Last week, I attended my first OpenStack Summit as part of a team from Red Hat helping to launch a new community distribution of the popular open source infrastructure as a service (IaaS) project.
I came away from the Summit impressed with the size and velocity of OpenStack. The conference drew some 3000 users, developers, and members of the vendor community, roughly twice the draw from the previous Summit. What's more, several of OpenStack's component sub-projects reported a doubling in the number of active developers in their ranks over the past six months.
What impressed me more than the growth of the project, however, was the way that OpenStack embodies one of things I love most about open source, namely, its knack for helping people to peel back or eliminate barriers to innovation. The more freedom we afford ourselves to experiment with and improve the systems we care about, the more amazing results we can achieve.
For instance, the last sentiment I expected to leave the Summit with was a newfound excitement about my cable company, but after hearing what Comcast has been able to do with OpenStack, that's just how I'm feeling. In a keynote presentation on Tuesday, Comcast SVP of Product Engineering Mark Muehl explained that the set top boxes that deliver television services to most of his company's subscribers are comprised of closed hardware and software, produced by a separate vendor through a vertically-integrated process into which Comcast has limited visibility.
Given the fact that most of the intelligence that shapes one's cable TV experience has been locked up in these rigid, limited devices, it's no surprise that these services have seemed frozen in time.
For its new platform, called X1, Comcast shifted most of the intelligence for its service from the set top box to an open source-based server and software infrastructure running on an OpenStack cloud. This shift is allowing Comcast to provide features that we take for granted on the Internet, like search suggestions that auto-complete as you key letters into your remote, alongside new applications that combine TV services with data from the Web. Muehl talked about the three-week development effort required to display Rotten Tomatoes movie ratings alongside program data, something that previously would not have been possible at all.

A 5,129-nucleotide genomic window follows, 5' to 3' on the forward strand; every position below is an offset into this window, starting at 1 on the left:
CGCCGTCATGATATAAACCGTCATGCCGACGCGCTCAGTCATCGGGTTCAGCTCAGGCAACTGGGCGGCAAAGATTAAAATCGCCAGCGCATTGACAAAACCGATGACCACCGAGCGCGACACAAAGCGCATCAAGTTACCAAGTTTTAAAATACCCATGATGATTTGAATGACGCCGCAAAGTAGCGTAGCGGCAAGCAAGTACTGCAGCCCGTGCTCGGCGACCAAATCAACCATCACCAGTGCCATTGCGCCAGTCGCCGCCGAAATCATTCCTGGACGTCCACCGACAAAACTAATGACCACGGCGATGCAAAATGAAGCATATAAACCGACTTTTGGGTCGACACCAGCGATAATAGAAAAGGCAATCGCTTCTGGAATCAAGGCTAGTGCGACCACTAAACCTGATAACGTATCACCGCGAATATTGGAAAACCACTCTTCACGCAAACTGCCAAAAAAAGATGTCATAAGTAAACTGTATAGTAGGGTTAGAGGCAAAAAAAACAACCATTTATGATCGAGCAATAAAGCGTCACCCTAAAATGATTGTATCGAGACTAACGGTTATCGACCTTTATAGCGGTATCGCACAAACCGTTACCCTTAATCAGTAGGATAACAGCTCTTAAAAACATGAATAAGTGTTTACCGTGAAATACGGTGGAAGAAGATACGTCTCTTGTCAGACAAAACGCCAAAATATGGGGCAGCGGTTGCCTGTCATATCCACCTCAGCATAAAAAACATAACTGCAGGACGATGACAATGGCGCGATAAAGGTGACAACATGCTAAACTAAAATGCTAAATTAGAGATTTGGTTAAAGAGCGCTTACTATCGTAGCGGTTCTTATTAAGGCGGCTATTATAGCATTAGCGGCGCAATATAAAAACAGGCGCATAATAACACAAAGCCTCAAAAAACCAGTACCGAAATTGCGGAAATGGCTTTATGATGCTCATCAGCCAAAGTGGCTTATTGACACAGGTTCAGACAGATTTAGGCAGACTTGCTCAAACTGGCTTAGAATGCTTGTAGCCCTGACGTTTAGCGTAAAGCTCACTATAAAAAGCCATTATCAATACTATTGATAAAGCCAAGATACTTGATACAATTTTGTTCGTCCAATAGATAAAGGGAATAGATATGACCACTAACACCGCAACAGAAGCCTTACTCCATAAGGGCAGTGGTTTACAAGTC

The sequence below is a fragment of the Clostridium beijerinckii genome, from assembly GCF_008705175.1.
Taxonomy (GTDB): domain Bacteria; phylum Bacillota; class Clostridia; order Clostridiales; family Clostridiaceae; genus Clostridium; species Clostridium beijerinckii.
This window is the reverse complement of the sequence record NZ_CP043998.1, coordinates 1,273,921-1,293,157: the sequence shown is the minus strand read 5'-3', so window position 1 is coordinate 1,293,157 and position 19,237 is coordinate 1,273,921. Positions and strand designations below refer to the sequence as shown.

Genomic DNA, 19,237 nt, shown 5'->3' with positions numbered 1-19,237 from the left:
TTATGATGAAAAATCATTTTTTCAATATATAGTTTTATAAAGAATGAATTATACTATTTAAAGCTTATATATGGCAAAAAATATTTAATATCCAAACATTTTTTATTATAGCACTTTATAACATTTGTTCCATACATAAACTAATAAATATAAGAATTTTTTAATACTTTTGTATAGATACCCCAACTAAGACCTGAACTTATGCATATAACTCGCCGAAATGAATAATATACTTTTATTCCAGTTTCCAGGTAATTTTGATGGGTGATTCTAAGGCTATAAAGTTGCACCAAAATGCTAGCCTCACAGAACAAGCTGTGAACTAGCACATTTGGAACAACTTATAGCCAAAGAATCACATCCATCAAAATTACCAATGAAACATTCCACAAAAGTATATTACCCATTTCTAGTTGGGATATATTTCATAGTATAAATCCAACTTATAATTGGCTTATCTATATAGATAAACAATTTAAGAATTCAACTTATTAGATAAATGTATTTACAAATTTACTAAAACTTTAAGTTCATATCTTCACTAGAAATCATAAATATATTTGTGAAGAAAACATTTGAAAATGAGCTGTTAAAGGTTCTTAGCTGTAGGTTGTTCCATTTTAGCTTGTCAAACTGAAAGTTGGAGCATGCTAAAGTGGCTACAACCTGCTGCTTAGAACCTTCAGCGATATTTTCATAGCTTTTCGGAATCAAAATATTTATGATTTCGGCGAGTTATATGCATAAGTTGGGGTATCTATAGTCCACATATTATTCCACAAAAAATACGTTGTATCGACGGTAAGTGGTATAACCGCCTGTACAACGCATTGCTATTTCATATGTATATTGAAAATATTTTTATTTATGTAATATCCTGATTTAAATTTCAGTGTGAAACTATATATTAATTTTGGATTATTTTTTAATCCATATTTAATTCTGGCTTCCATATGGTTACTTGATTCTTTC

Another keynote presentation on Wednesday picked up on a similar theme, but from a very different domain. In the talk, NSA computer scientist Nathanael Burton told his own story about how rigid processes were holding back innovation at the NSA, where technologists across a wide range of disciplines work to analyze vast amounts of data.
Burton described the series of siloed computing teams and lengthy approval processes that stood between NSA technologists and the resources they required to pursue new ideas as their "carbon-based IaaS," and noted that this highly-manual system could take weeks or months to navigate.
After learning about OpenStack around the time of its "Cactus" release, Burton brought up below-the-radar pilot installation of OpenStack running on repurposed hardware in an NSA lab. Within two weeks, they were up and running with an initial group of users who, despite the limited capabilities of the pilot cloud, were amazed at how much simpler setting up application hosting could be.
The initial pilot cloud grew to occupy more hardware and gained access to data resources outside of the isolated lab network before eventually expanding to a hardened, production-ready deployment. Burton explained how his team further lowered the barriers to accessing the system by implementing automatic account creation, with access to a limited resource quota, based on the PKI certificates already issued to each of its users.
When their production OpenStack deployment was ready to go live, Burton's team opted to launch quietly, without any broad announcement, but picked up hundreds of users within the first few weeks through word of mouth. Now, after a year of running their cloud in production, what started as a dramatically simpler way to allocate resources has led to more collaborative development patterns, and a model for transforming IT operations that the NSA's sister agencies are preparing to adopt in the coming months.
Of course, success with OpenStack, or any other open source project or practice, can't boil down just to smashing barriers and getting rid of pesky processes. For Comcast, the company's embrace of OpenStack for deployment has come with a learning curve for developer teams unaccustomed to building for cloud environments. For the NSA, their introvert-friendly auto-account creating OpenStack deployment relied heavily on existing systems and had to comply with agency requirements.
The early success that comes with quick deployment and faster development cycles leads to growing user communities that depend on these clouds to scale and to stay up and running. Nathanael Burton described the burst of popularity their cloud received at the NSA as a unicorn outbreak. Fortunately, with a healthy open source project like OpenStack, there's no shortage of community members available to help.